specifications. Included in the library are extensions to the specification
to provide a complementary set of functions with like behavior.
This library is meant to be used on top of all the existing libc's
which miss the secure C11 functions. Of course tighter integration
into the system libc would be better, esp. with the printf, scanf and
IO functions. See the seperate [libc-overview](doc/ document.
Austin Group Review of ISO/IEC WDTR 24731
C11 standard (ISO/IEC 9899:2011)
Stackoverflow discussion:
DrDobbs review
C17 reconsidered safeclib but looked only at the old incomplete Cisco version,
not our complete and fixed version.
* Use of errno
The TR24731 specification says an implementation may set errno for the
functions defined in the technical report, but is not required to.
This library does not set `errno` in most functions, only in
bsearch_s, fscanf_s, fwscanf_s, gets_s, gmtime_s, localtime_s,
scanf_s, sscanf_s, swscanf_s, strtok_s, vfscanf_s,
vfwscanf_s, vsscanf_s, vswscanf_s, wcstok_s, wscanf_s.
In most cases the safeclib extended ES* errors do not set errno, only
when the underlying insecure system call fails, errno is set. The
library does use `errno` return codes as required by functional APIs.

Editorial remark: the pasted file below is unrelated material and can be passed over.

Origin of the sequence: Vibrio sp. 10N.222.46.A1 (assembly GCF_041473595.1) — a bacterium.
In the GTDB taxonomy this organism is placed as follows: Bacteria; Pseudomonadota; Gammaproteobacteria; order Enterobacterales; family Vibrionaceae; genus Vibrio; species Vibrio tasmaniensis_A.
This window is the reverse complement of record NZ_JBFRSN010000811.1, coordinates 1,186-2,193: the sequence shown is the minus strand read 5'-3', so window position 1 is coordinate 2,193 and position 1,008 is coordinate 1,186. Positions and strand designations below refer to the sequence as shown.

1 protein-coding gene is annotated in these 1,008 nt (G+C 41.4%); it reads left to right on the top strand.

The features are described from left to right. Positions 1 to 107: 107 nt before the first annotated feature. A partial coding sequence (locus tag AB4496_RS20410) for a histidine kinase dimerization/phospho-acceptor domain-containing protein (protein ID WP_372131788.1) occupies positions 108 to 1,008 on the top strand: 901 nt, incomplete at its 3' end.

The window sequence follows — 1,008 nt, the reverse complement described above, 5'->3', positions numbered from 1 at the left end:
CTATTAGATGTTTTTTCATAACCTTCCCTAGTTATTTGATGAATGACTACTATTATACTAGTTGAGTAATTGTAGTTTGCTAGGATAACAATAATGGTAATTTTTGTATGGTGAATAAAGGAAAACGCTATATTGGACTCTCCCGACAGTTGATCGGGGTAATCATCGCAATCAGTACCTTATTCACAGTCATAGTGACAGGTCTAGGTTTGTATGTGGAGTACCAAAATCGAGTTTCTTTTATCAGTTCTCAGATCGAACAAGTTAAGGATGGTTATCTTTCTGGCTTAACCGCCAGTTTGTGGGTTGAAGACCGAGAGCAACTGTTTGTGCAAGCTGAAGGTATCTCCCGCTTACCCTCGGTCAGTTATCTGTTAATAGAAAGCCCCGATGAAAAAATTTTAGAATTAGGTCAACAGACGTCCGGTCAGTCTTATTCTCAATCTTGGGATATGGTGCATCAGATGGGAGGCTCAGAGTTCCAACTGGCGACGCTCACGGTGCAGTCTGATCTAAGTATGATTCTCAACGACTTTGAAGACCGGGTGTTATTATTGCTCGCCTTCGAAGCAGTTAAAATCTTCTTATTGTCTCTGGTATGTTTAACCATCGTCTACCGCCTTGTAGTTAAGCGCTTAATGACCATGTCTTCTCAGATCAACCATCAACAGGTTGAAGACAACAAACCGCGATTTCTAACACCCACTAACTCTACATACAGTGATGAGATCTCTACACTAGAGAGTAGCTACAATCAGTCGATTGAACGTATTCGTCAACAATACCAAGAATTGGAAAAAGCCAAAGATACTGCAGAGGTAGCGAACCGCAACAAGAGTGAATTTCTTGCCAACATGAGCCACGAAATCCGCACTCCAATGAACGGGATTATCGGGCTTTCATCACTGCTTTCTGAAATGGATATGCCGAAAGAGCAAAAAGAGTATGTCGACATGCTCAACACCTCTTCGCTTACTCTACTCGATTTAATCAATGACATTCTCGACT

Specific Safe C String and Safe C Memory errno codes are defined in
the `safe_errno.h` file.
* Runtime-constraints
Per the spec, the library verifies that the calling program does not violate
the function's runtime-constraints. If a runtime-constraint is violated, the
library calls the currently registered runtime-constraint handler.
Per the spec, multiple runtime-constraint violations in the same call to a
library function result in only one call to the runtime-constraint handler.
The first violation encountered invokes the runtime-constraint handler.
With `--disable-constraint-handler` calling the runtime-constraint handler
can be disabled, saving some memory, but not much run-time performance.
The runtime-constraint handler might not return. If the handler does
return, the library function whose runtime-constraint was violated
returns an indication of failure as given by the function’s return.
With valid dest and dmax values, dest is cleared. With the optional
`--disable-null-slack` only the first value of dest is cleared,
otherwise the whole dest buffer.
The specification defines a new type. This type, rsize_t, is
conditionally defined in the safe_lib.h header file.
The specification defines the macro RSIZE_MAX which expands to a value
of type rsize_t. The specification uses RSIZE_MAX for both the string
functions and the memory functions. This implementation defines two